- No, that guy didn’t really fly alone on a Delta flight Today 4:31 PM
- Fans are paying to meet their favorite YouTubers online through pilot program Today 2:54 PM
- Behold: 12 straight hours of ‘Stranger Things” Alexei drinking a Slurpee Today 2:05 PM
- Influencer couple under fire for using holy water to splash genitals in Bali Today 1:29 PM
- These are the 10 best villains DC comics has ever conceived Today 1:11 PM
- The Daily Wire accused of stealing art design from pop artist for its merchandise Today 12:09 PM
- Instagram model Rianne Meijer on keeping it real with her followers Today 10:52 AM
- How to stream Chelsea vs. Leicester City Today 8:30 AM
- Florida man arrested after allegedly texting girlfriend his mass shooting plans Today 8:27 AM
- How to stream Real Madrid vs. Celta Vigo Today 8:20 AM
- How to stream Seahawks vs. Vikings in NFL preseason action Today 8:00 AM
- How to stream Steelers vs. Chiefs in NFL preseason action Today 6:30 AM
- Chuck E. Cheese recycles pizza is the conspiracy theory that won’t die Today 6:30 AM
- How to stream Cowboys vs Rams in NFL preseason action Today 6:00 AM
- Cómo ver el UFC 241: Daniel Cormier vs. Stipe Miocic Today 6:00 AM
It’s not your connection—here’s the real cause of YouTube buffering
It’s not just your Internet connection that makes streaming video so slow to load.
Video buffering—the delay associated with a video that hasn’t completely loaded—is one of the banes of YouTube.
You can often blame your Internet connection, the time of day you watch a video, or even its length, but when the pre-roll ads preceding the video play just fine and you still can’t watch a video without it buffering—even on the lowest possible quality setting—there may be other forces at play.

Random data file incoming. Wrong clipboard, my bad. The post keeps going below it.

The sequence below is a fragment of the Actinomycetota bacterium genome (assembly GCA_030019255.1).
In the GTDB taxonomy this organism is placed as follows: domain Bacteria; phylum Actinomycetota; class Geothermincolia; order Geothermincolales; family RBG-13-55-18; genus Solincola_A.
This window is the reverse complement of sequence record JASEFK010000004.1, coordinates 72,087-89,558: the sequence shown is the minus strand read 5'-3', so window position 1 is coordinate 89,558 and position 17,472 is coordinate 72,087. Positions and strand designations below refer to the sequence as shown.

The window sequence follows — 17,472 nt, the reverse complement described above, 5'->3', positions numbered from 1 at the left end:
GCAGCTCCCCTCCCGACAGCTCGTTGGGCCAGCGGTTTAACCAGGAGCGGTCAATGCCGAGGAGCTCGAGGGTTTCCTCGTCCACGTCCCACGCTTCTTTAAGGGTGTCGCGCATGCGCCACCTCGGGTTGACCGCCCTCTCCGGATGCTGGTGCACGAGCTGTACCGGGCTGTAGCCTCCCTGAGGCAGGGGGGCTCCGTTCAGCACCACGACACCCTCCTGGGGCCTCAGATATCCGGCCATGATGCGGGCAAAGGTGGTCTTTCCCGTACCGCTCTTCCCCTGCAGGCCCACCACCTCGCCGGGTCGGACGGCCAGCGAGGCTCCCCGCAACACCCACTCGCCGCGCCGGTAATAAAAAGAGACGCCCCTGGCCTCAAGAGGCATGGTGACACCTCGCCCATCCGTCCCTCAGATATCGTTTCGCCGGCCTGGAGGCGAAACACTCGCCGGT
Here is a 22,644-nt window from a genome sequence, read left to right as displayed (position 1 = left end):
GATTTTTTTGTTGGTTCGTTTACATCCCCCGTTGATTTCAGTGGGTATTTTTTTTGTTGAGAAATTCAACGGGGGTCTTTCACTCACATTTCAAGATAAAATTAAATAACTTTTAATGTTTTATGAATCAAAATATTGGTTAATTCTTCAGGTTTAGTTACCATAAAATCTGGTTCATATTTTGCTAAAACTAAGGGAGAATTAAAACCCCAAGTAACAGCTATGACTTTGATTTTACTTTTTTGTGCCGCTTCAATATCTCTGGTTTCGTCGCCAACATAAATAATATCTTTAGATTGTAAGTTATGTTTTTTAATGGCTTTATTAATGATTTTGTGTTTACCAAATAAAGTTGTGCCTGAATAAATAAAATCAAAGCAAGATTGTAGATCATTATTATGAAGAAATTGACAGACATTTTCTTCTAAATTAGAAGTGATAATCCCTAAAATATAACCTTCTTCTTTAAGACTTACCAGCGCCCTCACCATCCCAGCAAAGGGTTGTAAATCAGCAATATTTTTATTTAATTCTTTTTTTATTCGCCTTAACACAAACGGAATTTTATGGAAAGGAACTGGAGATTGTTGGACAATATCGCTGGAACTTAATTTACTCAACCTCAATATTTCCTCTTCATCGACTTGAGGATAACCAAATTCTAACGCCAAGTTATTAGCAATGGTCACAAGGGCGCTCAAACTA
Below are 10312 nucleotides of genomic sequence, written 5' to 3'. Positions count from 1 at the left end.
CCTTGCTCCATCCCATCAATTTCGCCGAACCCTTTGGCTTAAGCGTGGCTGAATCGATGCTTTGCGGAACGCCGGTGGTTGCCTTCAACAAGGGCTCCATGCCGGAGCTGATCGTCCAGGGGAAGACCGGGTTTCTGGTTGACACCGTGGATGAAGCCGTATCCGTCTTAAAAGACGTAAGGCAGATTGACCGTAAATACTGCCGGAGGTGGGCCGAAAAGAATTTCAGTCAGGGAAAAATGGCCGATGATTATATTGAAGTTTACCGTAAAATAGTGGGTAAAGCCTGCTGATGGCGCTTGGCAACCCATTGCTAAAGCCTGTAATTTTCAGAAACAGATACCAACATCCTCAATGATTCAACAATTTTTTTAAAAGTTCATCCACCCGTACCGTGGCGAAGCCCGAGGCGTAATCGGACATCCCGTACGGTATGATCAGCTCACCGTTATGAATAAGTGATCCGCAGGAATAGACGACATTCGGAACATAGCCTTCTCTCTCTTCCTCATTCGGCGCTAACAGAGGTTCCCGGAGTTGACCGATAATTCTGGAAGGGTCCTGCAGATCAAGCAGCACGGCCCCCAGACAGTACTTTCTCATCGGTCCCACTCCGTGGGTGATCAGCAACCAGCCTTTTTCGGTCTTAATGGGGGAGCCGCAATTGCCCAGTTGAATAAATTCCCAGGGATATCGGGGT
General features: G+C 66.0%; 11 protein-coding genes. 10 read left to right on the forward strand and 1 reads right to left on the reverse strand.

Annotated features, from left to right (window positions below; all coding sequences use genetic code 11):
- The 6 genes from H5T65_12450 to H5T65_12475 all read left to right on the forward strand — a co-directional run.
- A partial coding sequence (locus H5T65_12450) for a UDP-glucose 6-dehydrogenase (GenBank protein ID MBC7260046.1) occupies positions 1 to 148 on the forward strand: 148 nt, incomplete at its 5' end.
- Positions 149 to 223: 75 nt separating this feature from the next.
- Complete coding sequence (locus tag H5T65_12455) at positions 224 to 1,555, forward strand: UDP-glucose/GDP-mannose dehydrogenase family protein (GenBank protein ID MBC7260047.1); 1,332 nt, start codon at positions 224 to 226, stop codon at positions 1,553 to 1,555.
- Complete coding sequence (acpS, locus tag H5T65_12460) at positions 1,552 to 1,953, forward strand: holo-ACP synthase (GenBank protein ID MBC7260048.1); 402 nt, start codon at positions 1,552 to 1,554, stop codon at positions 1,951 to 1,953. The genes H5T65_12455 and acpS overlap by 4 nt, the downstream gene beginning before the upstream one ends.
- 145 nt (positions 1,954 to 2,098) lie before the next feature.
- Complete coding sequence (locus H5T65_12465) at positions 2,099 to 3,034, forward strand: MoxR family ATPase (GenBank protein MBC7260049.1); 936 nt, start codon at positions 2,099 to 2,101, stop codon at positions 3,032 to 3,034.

According to Ars Technica, some of the world’s largest Internet Service Providers (ISPs) and video services negotiate the rates networks pay to connect to one another.
And when those talks don’t go as planned, the consequences fall on you: The speed of your YouTube and Netflix videos slows down to a crawl, making it almost impossible to watch or stream anything without the dreaded buffering.
These negotiations involve “peering agreements,” which allow networks to store copies of videos closer to someone’s home so the videos load faster. From as early as November 2010, these talks between companies have gone sour for a variety of reasons, often resulting in public feuds. It usually boils down to money.
Users have accused Internet providers of purposely degrading their service before. Time Warner Cable’s Director of Digital Communications denied that claim and addressed it in a recent blog post, noting that the Internet “is not as simple as one wire connecting a website’s servers to a customer’s home.”
“[S]ome, but not all, online video providers have the resources to store copies, or caches, of their videos on servers that are a part of a Content Delivery Network, or CDN,” Jeff Simmermon wrote. “More popular videos will have more cached copies, with better performance, while less popular videos may be stored in fewer, further places.”
Time Warner Cable customers aren’t the only ones complaining. The buffering issues have affected both American and European customers. French ISP Free has been accused of not investing enough in connections to YouTube, and Verizon has refused to add connection ports to support Netflix.
Not all of the ISPs have issues with working alongside competitors. Some lower-tiered providers want to measure activity through the distance traffic is carried and the number of bits carried, no matter which direction the traffic comes from.
It’s anybody’s guess how long it’ll take for alternative measures to catch on with the bigger companies, but until then, get used to the buffering. Sometimes, it might just be your connection.
H/T Ars Technica | Illustration by Fernando Alfonso III
Michelle Jaworski is a staff writer and the resident Game of Thrones expert at the Daily Dot. She covers entertainment, geek culture, and pop culture and has brought her knowledge to conventions like Con of Thrones. She is based in New Jersey.